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                              Last Updated: 11/29/2014

                             

                                                        Pennsylvania Hikes Virginia Hikes West Virginia Hikes Maryland Hikes

Welcome to a web site full of information on hiking in the Mid-Atlantic Region (PA, MD, VA and WV) ... topo maps, 3-D maps, elevation profiles, GPS data, directions, trail notes, photos.... everything you need to prepare for an excursion into the wilderness. Information for 318 hikes and over 3,657 trail miles are now available. Venues such as, but not limited to, Shenandoah National Park/VA,  George Washington and Jefferson National Forests, VA and WV, the Monongahela National Forest in WV, state forests throughout PA, Green Ridge State Forest in MD and regional, state, county and federal parks throughout the Mid-Atlantic region are represented.

 

Please read the Terms of Use before using this website then click on the desired state on the map to the left to continue.

 

 

"Yet in the walks I take through nature in quest of truth and demonstration, I recognize a poetry in earth and sea and sky, ruled in their cycles of harmonious actions, deeper and more sublime than ever muse un- taught in science could inspire." William B. Rogers: First State Geologist of VA, First president of M.I.T. and namesake of Mt. Rogers, Va.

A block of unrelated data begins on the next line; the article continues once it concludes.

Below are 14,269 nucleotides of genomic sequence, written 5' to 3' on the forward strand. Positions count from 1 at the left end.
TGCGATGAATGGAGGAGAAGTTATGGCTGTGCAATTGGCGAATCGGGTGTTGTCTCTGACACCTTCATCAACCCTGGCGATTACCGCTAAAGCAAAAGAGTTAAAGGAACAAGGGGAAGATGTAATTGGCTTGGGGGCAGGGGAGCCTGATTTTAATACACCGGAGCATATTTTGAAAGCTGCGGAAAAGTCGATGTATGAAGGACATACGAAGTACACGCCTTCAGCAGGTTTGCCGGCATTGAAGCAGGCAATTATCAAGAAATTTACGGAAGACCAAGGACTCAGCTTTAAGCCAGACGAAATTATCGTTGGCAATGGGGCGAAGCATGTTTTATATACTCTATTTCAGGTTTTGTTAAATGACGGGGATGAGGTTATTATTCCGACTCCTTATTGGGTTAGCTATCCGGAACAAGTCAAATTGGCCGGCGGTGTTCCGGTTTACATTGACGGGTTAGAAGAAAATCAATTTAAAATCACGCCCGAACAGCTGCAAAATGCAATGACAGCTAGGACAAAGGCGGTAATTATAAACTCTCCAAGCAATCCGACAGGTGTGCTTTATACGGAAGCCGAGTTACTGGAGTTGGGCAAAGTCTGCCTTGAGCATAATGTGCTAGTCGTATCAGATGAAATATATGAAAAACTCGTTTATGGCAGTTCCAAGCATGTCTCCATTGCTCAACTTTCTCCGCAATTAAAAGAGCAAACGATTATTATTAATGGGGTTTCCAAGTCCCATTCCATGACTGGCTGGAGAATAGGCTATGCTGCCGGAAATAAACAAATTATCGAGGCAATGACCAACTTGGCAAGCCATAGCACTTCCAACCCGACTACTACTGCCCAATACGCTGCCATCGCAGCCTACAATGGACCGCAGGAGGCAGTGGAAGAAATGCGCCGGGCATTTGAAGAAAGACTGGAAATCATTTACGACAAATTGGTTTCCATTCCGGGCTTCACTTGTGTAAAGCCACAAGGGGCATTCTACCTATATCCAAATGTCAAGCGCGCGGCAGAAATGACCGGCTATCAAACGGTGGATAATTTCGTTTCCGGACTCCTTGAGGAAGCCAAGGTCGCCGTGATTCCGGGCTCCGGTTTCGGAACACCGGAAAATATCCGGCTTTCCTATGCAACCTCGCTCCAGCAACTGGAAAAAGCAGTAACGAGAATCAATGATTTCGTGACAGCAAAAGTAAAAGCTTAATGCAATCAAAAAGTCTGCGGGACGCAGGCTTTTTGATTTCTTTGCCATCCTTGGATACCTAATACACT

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Latest Published Hikes

Quebec Run Backpack, PA

Three Ponds Loop, PA

Upper North River-Bald Mountain Backpack

Wild Oak National Recreation Trail-South, VA

Wild Oak National Recreation Trail-Grooms Ridge Trail, VA

 

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Bulletin Board

 

11/07/14: To those of you who remember Leena and Sam the Wonder Dog. I remember how he always sat in front of me at the park and ride, offering me his paw w/o solicitation. He passed last night. I'd like to share Leena's E-mail with you:

 

"Hi Mike,

It's been a while, and I'm writing with some very sad news - Sam the Wonder Dog passed away this morning.  He had a good, long life, living to 14, and didn't suffer in the end. His heart just finally gave out of old age.  He died at home, naturally, with me by his side.  Even so, it is still heartbreaking.

His last night was spent on the living room floor, struggling with his breathing.  I was lying beside him in my sleeping bag all night, stroking him and talking to him.  I dozed off and dreamed that Sam and I were on one of your backpacks, circa 2004, probably because we were sleeping on the living room floor in the same way we used to sleep in my tent.  Maybe he was